Drunken speedster convicted for family tragedy

Peter and Soundthie Pillay have found some closoure after the drunk driver who killed their son, Barry and his wife was convicted

Magistrate Bhekisitha Phoswa on Wednesday convicted Thamendren Pillay of two counts of culpable homicide and one count of defeating the ends of justice for the 2012 Bombay Road accident.
Thamendren who had been drinking and was intoxicated was driving his Opel Astra at high speed on Bombay Road when he tried overtaking on a bend and crashed into the Pillay family’s red Ford Escort killing Barry Christopher Pillay (43) and his wife Thamendree “Tammy” Pillay (41). The couple’s sons were seriously injured. Reagan (now 23) escaped with minor injuries and Rowan (now 16) was in critical condition at Grey’s Hospital.
On the fateful night, the Pillay family had been on their way to dinner as Reagan had just completed matric at Heather High School and his brother had finished Grade 6 at Regina Primary.
Reagan had previously told Public Eye, “We were going to have supper with my grandmother. We were just so happy. My dad told me to wear his Ferrari jacket. We jumped into the car and were about to leave but my father forgot his wallet so my mother went back to fetch it. We were just so happy.”
Before fleeing the accident scene, Thamendren asked a witness at the scene, Rowan Govender, to lie to police and say that he was the driver of the vehicle. Govender, who was one of the state’s witnesses, fingered Thamendren as the driver and his attempts to dodge responsibility.
Barry Pillay’s parents, Peter and Soundthie Pillay, said this week that Thamendren’s conviction gives them some closure, particularly as the convicted killer and liar, repeatedly denied ever being drunk

when the accident took place.
“Throughout the trial, he never admitted to what he did and always denied that he was drunk when the accident happened,” said Peter Pillay.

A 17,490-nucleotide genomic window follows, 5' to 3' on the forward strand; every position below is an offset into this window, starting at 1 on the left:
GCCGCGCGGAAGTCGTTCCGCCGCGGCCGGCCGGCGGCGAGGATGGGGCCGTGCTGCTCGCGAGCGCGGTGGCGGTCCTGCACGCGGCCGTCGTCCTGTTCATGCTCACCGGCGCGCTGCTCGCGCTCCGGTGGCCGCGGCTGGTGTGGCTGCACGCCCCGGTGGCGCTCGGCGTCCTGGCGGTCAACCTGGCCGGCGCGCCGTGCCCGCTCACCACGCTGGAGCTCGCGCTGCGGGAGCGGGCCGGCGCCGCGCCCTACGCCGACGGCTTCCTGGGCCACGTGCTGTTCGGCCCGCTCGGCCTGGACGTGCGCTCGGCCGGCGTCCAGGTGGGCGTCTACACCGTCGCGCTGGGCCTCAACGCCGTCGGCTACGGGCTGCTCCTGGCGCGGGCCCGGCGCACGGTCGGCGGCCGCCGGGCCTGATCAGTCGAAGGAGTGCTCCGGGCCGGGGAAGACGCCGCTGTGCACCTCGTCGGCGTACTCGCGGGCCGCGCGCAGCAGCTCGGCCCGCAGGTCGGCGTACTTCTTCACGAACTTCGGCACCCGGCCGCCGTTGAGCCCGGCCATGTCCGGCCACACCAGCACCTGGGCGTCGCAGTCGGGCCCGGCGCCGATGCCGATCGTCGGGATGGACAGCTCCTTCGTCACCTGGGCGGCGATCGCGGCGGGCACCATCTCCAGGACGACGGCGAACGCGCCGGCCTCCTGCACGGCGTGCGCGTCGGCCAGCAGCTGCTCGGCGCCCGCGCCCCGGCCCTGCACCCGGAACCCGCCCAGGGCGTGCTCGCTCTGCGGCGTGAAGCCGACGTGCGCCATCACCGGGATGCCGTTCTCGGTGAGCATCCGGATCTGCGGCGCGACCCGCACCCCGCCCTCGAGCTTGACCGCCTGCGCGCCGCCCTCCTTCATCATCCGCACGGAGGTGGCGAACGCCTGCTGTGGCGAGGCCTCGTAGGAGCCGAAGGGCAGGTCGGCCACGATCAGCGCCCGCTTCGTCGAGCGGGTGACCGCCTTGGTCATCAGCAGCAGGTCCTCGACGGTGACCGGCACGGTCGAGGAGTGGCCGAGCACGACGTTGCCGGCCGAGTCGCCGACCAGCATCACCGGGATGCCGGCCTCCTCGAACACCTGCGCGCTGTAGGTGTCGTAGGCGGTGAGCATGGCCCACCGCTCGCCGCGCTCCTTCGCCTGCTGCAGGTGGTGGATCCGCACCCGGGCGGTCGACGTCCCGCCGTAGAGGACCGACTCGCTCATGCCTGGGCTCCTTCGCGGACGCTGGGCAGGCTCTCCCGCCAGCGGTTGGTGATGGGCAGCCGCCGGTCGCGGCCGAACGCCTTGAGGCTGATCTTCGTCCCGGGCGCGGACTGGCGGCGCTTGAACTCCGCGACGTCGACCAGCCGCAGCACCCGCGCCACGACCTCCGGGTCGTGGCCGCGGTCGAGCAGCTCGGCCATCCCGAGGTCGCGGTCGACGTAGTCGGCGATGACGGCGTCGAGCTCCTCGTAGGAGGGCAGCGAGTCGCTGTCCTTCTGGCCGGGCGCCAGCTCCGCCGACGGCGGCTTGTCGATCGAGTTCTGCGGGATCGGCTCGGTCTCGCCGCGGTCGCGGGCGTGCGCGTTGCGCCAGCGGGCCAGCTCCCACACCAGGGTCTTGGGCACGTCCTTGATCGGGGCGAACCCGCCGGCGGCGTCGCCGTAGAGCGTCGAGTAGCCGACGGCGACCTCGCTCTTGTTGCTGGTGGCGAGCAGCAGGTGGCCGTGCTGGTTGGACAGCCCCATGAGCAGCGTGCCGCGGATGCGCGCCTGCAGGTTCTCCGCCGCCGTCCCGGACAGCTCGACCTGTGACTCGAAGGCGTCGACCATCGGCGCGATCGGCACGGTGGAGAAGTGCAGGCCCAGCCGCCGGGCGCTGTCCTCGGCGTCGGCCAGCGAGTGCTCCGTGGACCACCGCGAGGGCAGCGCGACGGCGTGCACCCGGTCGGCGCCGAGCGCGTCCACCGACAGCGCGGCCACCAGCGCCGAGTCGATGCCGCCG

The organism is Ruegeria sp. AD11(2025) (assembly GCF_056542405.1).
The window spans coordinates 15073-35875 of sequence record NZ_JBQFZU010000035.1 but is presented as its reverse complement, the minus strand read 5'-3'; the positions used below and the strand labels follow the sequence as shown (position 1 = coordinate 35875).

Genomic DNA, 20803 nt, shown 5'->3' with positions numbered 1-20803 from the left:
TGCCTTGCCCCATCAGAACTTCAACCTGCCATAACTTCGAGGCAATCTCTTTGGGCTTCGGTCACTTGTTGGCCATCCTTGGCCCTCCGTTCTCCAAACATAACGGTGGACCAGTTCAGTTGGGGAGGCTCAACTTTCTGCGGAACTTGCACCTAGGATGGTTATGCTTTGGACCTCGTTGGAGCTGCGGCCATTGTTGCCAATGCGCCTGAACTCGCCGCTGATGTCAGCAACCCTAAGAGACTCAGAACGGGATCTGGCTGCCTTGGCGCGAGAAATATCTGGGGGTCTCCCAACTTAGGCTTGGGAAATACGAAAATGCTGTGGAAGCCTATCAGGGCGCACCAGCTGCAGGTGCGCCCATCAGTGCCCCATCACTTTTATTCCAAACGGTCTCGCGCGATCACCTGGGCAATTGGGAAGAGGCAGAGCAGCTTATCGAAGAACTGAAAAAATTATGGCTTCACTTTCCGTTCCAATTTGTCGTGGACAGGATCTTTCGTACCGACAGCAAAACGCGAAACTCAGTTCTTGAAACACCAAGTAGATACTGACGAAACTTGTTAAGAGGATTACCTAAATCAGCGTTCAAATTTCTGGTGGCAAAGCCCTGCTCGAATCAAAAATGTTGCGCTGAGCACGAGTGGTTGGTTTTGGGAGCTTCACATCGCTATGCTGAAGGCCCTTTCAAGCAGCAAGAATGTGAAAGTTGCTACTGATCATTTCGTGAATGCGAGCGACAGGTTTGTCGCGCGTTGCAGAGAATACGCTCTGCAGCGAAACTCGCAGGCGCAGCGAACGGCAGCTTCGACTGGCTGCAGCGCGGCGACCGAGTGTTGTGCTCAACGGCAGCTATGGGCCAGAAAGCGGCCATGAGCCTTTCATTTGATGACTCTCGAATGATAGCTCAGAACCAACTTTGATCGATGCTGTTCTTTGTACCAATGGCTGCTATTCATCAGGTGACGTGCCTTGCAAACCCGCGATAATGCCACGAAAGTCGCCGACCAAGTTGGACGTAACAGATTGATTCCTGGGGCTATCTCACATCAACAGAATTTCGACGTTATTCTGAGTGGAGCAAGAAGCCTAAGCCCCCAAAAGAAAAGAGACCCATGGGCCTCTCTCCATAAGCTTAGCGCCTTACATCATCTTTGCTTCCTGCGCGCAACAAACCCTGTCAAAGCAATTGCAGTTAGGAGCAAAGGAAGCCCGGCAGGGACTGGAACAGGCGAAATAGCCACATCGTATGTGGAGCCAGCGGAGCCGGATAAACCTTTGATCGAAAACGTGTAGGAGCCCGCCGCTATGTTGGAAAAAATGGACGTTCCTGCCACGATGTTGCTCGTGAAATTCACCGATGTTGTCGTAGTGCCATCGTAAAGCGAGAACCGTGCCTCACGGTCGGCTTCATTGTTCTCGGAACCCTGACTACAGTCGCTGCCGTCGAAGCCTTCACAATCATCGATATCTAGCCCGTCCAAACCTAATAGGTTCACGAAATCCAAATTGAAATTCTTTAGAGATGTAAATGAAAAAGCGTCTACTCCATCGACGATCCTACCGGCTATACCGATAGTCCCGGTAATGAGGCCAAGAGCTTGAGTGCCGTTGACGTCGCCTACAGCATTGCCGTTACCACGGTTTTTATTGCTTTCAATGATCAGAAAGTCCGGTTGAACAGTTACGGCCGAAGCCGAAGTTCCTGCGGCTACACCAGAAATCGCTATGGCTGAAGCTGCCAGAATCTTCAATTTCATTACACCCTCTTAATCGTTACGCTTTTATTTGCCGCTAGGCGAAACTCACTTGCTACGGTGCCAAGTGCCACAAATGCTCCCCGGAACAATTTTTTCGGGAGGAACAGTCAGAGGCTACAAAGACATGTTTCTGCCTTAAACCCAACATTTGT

His wife Soundthie said Thamendren robbed them not only of their son and daughter-in-law but also robbed children of their parents.
“He really messed our happy lives up when he took my wonderful boy away from us and away from his children,” said the grieving mother and grandmother.
She expressed her dismay at losing a loved one, saying, “You will only know what the pain feels like when you lose someone you love.”
“Although we have long since forgiven in our hearts he has never come to us to apologise,” said Peter Pillay adding that his wife has been sickly since the tragedy five years ago.
Speaking to Public Eye at the time of the crash, Reagan had said that his father always warned him that someday he may not have his parents around.
“My father always told me that he and my mother would be gone one day and that I must take care of my brother. He prepared me for this but I did not know it would end this way,” he said.
Sentencing for the trial was adjourned to the January 22 by Magistrate Phoswa.
Thamendren Pillay’s lawyer Sergie Brimiah asked the court to extend bail to Pillay until the sentencing, pleading that his client is currently working, does not possess a passport, has not interfered with the victims’ family in any way, and will report to the local police station once every two days.
Magistrate denied bail stating that Thamendren was no longer accused of crimes but was now a convicted killer who repeatedly denied guilt and tried to mislead police to escape responsibility.

Byrone Athman

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